How can you talk to a teenager about the grief process? John Rampton with the Open to Hope Foundation interviews Molly Pickett, whose father died when she was young. She remembers there were many hurtful things said to her, often by well-meaning people. She recommends that parents especially avoid saying certain things to kids and teens. However, it’s an individual process. For Pickett, she wanted to protect her mother—and of course her mother wanted to protect her. The silence itself was most painful from her mother.

Silence can feel like the grief isn’t acknowledged. A child, especially a teen, will know that sadness is normal. Parents should open the dialogue, and get professional help doing so if necessary. It’s key for the parent to acknowledge their own feelings aloud. That gives a child permission to model such behavior. Teens are always watching, and learning how to grieve (for better or worse) via the adults in their life.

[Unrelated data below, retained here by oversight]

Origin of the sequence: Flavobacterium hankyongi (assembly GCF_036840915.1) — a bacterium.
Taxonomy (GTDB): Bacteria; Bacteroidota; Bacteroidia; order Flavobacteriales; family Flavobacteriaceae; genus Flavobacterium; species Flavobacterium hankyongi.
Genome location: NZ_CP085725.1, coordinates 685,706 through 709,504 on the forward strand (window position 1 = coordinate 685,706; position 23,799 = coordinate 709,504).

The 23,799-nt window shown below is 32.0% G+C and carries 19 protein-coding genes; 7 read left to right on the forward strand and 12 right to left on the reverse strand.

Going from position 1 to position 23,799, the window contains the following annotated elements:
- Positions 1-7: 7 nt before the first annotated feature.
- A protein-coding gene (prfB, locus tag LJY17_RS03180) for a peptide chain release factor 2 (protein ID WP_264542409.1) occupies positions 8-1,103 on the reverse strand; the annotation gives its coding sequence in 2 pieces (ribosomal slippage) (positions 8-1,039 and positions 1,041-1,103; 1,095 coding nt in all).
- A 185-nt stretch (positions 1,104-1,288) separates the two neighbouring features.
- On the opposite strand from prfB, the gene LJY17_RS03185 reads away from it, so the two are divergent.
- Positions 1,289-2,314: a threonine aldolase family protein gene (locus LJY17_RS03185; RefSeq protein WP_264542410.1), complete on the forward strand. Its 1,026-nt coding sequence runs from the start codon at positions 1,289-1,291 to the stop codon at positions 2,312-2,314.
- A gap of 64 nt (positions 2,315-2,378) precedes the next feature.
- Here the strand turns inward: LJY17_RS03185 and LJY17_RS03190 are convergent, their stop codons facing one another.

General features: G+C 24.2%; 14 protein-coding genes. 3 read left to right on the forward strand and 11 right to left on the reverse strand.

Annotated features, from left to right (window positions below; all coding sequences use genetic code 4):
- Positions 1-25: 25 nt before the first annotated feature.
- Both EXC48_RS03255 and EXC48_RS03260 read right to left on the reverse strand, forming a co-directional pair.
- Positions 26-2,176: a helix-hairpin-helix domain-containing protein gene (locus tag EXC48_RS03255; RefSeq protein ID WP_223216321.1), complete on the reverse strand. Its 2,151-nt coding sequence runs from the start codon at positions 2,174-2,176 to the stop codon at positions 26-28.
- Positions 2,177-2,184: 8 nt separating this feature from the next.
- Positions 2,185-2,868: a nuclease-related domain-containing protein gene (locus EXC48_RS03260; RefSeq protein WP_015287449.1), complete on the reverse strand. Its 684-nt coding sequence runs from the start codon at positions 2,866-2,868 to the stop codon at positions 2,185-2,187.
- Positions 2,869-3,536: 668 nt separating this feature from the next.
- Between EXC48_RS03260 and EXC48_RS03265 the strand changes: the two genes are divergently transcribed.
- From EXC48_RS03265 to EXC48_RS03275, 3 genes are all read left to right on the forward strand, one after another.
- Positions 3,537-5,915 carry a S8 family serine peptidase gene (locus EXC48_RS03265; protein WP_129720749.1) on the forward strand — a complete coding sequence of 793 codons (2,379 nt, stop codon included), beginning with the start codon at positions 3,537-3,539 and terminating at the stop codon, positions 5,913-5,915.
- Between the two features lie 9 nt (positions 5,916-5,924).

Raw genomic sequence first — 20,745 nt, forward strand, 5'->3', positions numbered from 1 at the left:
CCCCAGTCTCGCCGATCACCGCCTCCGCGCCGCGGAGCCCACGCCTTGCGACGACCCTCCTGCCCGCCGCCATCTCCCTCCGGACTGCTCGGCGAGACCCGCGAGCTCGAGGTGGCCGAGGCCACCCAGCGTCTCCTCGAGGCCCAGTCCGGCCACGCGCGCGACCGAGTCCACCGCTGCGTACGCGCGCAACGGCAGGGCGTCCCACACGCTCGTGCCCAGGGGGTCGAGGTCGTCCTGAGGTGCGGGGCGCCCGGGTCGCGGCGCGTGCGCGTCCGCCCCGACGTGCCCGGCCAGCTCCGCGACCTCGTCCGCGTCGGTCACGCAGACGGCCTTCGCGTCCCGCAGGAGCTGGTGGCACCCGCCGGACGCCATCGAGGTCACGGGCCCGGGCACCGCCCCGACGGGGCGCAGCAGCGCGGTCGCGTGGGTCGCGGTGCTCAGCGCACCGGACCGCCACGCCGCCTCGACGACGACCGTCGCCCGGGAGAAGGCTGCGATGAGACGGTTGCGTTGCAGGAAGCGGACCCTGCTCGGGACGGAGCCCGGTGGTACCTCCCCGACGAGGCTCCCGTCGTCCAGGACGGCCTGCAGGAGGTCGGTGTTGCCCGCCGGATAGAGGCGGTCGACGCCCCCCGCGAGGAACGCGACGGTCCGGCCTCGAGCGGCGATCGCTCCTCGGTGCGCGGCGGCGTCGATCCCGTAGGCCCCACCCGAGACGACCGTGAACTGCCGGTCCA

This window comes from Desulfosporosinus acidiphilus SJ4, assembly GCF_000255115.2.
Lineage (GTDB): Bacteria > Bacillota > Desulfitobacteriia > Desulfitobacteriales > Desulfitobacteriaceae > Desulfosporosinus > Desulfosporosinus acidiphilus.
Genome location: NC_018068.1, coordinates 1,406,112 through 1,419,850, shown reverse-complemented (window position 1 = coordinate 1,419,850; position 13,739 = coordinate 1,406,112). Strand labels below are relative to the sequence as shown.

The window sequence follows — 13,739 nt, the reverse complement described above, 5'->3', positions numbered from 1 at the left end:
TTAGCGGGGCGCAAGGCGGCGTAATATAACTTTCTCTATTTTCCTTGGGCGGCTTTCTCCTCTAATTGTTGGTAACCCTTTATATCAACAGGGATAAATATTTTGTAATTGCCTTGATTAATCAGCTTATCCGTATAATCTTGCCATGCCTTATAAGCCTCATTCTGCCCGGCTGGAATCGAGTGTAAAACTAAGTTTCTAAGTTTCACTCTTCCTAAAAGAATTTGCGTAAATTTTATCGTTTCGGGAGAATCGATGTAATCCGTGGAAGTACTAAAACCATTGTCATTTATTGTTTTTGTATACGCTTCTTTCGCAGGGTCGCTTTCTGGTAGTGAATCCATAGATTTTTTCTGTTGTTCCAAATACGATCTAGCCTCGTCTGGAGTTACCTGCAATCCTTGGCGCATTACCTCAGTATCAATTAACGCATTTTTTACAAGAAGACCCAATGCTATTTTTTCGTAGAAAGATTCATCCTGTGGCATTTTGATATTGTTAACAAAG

An Open Line

A safe avenue for acknowledging your grief is critical, and remember that grieving is a learned process. Teens are notorious for trying to appear strong, especially if they think their parent needs them to be. However, this can backfire. Parents often worry that their teens aren’t grieving, when in fact the teenager often leans on friends and social media rather than using traditional grief methods.

In many cases, a parent might need to reach out to another source of support if the whole family is grieving a loss. It’s a lot to handle on your own. Pickett knows her mom did the best she could, but the silence made it very challenging for both of them to move towards healing. Today, she’s an advocate for talking to teens but even more importantly listening to them.